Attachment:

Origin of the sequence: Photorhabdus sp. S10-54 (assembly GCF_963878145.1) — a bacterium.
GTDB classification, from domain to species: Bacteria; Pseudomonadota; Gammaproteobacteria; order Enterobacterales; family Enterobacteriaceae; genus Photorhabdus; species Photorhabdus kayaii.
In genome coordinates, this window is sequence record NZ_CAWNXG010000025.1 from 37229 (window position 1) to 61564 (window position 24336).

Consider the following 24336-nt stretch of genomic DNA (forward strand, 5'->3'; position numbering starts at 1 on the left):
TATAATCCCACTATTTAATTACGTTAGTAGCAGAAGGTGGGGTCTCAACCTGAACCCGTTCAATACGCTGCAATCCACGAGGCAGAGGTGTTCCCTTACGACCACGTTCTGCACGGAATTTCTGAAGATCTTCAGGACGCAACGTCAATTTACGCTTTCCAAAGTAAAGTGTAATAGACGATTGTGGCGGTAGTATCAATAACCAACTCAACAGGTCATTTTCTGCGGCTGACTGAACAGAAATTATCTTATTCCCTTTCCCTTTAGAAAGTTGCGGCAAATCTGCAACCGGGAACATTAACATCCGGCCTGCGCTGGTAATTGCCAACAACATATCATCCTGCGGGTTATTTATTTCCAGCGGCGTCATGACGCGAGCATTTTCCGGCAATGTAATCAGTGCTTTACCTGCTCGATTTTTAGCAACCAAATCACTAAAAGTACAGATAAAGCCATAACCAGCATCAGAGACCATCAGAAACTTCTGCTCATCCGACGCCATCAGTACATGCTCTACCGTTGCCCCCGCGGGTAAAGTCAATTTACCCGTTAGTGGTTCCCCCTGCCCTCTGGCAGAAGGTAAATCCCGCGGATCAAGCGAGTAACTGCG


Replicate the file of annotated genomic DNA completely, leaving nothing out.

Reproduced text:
Origin of the sequence: Photorhabdus sp. S10-54 (assembly GCF_963878145.1) — a bacterium.
GTDB classification, from domain to species: Bacteria; Pseudomonadota; Gammaproteobacteria; order Enterobacterales; family Enterobacteriaceae; genus Photorhabdus; species Photorhabdus kayaii.
In genome coordinates, this window is sequence record NZ_CAWNXG010000025.1 from 37229 (window position 1) to 61564 (window position 24336).

Consider the following 24336-nt stretch of genomic DNA (forward strand, 5'->3'; position numbering starts at 1 on the left):
TATAATCCCACTATTTAATTACGTTAGTAGCAGAAGGTGGGGTCTCAACCTGAACCCGTTCAATACGCTGCAATCCACGAGGCAGAGGTGTTCCCTTACGACCACGTTCTGCACGGAATTTCTGAAGATCTTCAGGACGCAACGTCAATTTACGCTTTCCAAAGTAAAGTGTAATAGACGATTGTGGCGGTAGTATCAATAACCAACTCAACAGGTCATTTTCTGCGGCTGACTGAACAGAAATTATCTTATTCCCTTTCCCTTTAGAAAGTTGCGGCAAATCTGCAACCGGGAACATTAACATCCGGCCTGCGCTGGTAATTGCCAACAACATATCATCCTGCGGGTTATTTATTTCCAGCGGCGTCATGACGCGAGCATTTTCCGGCAATGTAATCAGTGCTTTACCTGCTCGATTTTTAGCAACCAAATCACTAAAAGTACAGATAAAGCCATAACCAGCATCAGAGACCATCAGAAACTTCTGCTCATCCGACGCCATCAGTACATGCTCTACCGTTGCCCCCGCGGGTAAAGTCAATTTACCCGTTAGTGGTTCCCCCTGCCCTCTGGCAGAAGGTAAATCCCGCGGATCAAGCGAGTAACTGCG